Anton had an interesting post up yesterday titled "Five Reasons to Dislike PCI DSS – And Why They Are WRONG!". As per usual, it's decent writing, EXCEPT that poor Anton is wrong himself (not to mention that he listed 5 "wrong" things, but then the fifth he says "right" to - a little confused by that!:).
So, the two "wrong" reasons that I take issue with are:
1. PCI DSS is a distraction from “real” risk management and security: WRONG!
2. PCI is just checklist security: WRONG!
Anton elaborates on them further (read his post
for the full details).
Here's the thing, I why I have to disagree with him... perception is far more important than reality. Just because the PCI Security Council actually intended for a risk-based approach, and just because they did not intend for it to be checklist security, does not mean this is in fact how it is perceived, let alone used. The fatal flaw is that the preamble of PCI in the beginning (v1.0) did not start "the following may appear to be a prescriptive checklist, but it is instead a way to benchmark organizational maturity using a risk-based model." The fact of the matter is that the PCI DSS does not define risk, does not tell you to setup a risk-based model, does not talk about maturity, etc. They tell you prescriptively what you have to do to become compliant. It's really a hideously bad thing, precisely because of Anton's #3 ("We “got compliant” and now we are breached – it’s PCI’s fault: WRONG!").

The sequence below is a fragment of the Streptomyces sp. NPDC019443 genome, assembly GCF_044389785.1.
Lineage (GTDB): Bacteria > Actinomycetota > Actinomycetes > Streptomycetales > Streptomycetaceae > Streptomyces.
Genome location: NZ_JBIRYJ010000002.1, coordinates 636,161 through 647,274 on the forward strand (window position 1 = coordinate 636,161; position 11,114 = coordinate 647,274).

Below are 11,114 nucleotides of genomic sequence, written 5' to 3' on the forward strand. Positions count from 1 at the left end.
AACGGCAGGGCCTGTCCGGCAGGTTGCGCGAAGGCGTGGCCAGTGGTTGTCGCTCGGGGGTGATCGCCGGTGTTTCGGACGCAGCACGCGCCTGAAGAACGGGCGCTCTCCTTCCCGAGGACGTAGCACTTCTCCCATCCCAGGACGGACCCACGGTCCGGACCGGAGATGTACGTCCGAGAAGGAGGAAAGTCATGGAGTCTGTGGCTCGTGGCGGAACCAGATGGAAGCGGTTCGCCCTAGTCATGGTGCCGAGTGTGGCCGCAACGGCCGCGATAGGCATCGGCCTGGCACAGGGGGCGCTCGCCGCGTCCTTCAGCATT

The folly behind all this is: if you tell people specifically what needs to be done to achieve compliance, they will do that, and only that. It's the path of least resistance. And no matter how much you disclaim that "PCI compliance does not make you hacker proof" people will still think that compliance == security. Is this right? No. Does this make sense? No. Well, sort of. The problem is that people (generically) still do not fully understand information security. The feedback loops simply don't exist in the brain yet for understanding and reacting to infosec.
So, to Anton, and others, I say that the PCI DSS has brought us to this failure scenario precisely because it used the wrong approach in communicating its mission and intent. The goal stated has always been one of compliance, rather than one of risk reduction, risk resiliency, or proper risk management. The reason we know the goal has always been compliance is because it's mandatory to meet all of their prescriptive requirements. This makes PCI DSS checklist security, whether they intended it to be that or not. Why? Because that's the path of least resistance - the easiest way to get that box checked.